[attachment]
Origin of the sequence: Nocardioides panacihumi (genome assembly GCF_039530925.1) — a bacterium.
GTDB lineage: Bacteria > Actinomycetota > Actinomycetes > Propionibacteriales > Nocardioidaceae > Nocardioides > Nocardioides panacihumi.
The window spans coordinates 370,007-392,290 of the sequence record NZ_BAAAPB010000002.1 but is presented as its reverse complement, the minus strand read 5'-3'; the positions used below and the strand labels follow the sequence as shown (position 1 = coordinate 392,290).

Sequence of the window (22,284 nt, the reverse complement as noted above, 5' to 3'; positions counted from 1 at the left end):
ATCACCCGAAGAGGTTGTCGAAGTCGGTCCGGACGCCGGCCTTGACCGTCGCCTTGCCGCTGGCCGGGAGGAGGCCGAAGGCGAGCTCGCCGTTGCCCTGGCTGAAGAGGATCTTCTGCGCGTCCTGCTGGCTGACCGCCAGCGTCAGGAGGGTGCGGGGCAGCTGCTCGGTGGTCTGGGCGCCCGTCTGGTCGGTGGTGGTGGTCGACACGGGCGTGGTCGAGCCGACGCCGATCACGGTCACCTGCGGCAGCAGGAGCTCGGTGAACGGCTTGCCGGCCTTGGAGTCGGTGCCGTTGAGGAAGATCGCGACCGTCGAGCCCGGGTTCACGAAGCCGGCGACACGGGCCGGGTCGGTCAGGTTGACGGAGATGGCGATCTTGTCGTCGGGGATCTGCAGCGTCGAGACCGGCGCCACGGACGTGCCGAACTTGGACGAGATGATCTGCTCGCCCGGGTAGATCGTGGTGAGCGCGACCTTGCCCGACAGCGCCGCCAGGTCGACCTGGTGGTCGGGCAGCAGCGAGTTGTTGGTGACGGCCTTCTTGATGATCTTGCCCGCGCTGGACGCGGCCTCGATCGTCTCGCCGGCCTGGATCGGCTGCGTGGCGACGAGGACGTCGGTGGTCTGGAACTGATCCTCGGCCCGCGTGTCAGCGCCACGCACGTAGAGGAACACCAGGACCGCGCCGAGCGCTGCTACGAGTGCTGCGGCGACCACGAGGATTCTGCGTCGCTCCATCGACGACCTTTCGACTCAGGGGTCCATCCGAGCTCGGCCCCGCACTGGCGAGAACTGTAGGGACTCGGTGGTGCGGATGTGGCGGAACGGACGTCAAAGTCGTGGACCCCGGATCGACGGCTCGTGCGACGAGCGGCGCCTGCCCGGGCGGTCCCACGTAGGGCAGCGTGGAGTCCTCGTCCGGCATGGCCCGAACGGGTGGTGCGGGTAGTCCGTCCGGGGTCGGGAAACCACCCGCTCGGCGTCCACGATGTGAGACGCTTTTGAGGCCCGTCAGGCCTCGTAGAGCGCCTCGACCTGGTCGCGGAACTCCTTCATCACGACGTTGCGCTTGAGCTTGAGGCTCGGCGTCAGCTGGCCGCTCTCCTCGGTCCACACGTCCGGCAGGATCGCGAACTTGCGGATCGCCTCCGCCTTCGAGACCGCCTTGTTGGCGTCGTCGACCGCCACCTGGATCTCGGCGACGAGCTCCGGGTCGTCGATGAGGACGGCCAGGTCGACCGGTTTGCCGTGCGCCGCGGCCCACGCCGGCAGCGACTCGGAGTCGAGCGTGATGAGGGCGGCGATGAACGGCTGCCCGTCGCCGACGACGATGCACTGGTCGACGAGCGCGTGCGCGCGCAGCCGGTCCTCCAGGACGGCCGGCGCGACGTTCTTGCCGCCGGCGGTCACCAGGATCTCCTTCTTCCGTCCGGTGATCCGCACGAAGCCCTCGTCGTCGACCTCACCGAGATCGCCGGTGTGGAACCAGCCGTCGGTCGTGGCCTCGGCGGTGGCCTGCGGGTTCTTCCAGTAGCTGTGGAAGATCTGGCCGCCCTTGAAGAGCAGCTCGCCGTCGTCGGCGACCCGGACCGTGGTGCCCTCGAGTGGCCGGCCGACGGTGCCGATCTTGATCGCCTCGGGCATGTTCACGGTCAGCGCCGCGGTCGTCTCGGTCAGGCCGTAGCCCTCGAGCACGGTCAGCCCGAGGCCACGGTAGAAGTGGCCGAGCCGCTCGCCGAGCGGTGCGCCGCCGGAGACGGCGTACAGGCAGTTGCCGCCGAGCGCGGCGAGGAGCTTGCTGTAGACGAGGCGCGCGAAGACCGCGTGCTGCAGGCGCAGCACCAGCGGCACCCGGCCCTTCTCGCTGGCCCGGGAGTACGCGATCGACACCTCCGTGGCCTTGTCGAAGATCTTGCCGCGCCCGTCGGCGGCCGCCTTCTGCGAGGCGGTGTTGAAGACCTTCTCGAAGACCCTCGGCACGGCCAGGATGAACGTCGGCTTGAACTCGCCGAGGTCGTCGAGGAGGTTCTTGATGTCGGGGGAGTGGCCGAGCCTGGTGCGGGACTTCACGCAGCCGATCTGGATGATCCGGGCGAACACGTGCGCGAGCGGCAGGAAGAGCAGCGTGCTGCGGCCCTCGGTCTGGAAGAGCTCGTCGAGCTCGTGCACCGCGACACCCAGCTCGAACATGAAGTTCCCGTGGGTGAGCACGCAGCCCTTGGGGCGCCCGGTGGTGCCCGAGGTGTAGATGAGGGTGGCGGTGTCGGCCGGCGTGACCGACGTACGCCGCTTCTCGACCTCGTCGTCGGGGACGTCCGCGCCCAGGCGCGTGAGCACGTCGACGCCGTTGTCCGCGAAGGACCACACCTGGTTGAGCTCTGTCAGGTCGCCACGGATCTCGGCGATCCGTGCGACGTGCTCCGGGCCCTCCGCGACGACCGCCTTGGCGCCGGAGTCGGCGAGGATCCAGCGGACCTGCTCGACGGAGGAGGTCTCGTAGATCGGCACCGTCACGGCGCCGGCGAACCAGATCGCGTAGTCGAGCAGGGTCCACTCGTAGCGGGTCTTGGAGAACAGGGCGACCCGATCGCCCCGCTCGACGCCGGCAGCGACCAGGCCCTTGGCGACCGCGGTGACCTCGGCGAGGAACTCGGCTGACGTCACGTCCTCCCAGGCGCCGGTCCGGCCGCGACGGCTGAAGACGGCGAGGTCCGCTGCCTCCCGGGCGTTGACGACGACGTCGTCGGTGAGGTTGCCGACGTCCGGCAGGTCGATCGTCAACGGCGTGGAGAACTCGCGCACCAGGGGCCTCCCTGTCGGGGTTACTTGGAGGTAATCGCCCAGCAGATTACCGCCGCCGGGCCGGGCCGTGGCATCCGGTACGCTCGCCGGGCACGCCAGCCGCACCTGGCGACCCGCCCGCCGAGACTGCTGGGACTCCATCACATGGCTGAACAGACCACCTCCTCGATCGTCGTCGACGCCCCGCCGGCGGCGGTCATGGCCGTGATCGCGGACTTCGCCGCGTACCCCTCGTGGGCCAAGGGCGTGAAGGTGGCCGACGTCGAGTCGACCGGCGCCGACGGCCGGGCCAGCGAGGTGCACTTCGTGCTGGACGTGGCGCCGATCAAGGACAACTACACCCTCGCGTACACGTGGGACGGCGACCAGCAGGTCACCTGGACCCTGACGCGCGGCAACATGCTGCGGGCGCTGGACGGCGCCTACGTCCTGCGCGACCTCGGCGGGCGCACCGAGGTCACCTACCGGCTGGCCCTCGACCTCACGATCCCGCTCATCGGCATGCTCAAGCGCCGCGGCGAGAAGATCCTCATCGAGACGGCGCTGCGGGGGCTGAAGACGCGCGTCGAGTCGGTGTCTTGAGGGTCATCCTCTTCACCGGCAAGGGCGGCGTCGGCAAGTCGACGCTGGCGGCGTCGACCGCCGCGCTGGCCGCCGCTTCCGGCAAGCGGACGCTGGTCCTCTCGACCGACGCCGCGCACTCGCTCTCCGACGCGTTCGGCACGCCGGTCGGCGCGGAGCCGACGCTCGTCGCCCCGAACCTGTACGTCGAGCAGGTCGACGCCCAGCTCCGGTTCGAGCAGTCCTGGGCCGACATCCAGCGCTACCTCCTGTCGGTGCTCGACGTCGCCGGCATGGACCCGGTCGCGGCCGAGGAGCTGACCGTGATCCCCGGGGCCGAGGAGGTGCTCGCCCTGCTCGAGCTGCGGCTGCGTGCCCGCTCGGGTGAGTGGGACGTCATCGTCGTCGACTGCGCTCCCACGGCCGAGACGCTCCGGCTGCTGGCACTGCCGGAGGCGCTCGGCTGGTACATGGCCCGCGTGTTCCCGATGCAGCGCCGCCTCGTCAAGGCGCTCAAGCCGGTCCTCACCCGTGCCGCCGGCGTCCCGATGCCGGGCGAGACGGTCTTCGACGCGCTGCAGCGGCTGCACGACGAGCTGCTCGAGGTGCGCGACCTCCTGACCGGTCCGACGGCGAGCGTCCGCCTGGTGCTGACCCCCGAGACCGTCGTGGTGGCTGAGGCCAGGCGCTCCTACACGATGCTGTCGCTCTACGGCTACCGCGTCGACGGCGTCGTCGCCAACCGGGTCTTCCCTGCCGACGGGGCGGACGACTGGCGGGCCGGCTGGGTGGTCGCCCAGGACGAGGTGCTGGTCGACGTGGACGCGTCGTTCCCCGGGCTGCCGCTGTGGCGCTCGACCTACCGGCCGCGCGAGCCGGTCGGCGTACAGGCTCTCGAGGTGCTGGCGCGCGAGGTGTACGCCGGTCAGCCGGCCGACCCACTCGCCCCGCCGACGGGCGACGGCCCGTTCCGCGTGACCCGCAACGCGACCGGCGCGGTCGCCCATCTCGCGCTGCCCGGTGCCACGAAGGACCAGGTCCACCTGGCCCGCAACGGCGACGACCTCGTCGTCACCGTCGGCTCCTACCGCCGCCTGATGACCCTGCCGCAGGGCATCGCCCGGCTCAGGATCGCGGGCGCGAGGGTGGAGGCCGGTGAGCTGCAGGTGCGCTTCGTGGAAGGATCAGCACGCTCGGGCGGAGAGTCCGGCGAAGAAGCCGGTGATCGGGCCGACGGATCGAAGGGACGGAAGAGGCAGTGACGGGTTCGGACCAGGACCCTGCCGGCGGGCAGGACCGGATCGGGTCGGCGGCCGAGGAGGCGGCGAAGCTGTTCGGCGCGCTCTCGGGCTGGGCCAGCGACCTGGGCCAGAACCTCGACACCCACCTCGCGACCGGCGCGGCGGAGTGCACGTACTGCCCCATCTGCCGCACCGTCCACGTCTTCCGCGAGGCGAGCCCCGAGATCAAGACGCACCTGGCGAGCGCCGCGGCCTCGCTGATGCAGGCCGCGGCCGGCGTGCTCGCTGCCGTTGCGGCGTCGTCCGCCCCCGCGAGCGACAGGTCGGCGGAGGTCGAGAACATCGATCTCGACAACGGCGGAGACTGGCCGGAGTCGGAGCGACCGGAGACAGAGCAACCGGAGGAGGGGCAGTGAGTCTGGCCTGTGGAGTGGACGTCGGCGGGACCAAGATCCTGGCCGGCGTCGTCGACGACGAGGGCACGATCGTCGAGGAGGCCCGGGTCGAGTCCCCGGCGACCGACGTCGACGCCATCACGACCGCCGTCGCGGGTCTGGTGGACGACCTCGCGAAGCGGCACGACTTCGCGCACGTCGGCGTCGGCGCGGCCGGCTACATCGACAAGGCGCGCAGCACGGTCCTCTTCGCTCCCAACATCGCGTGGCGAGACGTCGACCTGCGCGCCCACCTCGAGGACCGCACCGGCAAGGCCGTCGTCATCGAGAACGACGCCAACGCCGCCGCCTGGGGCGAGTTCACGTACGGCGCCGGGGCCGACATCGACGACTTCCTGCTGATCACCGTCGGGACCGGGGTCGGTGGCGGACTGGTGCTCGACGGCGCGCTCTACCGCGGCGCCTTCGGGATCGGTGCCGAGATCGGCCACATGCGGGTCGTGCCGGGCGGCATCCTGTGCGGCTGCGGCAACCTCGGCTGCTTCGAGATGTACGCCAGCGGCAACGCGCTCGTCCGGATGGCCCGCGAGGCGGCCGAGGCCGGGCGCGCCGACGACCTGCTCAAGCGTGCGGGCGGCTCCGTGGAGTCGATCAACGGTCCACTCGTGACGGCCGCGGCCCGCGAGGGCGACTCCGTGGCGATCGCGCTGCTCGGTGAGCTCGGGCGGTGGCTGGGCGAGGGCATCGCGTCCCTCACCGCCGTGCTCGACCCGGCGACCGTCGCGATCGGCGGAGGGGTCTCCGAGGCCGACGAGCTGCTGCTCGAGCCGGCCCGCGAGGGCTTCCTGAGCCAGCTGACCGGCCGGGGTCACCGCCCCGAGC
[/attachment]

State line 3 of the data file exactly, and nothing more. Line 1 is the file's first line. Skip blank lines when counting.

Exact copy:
The window spans coordinates 370,007-392,290 of the sequence record NZ_BAAAPB010000002.1 but is presented as its reverse complement, the minus strand read 5'-3'; the positions used below and the strand labels follow the sequence as shown (position 1 = coordinate 392,290).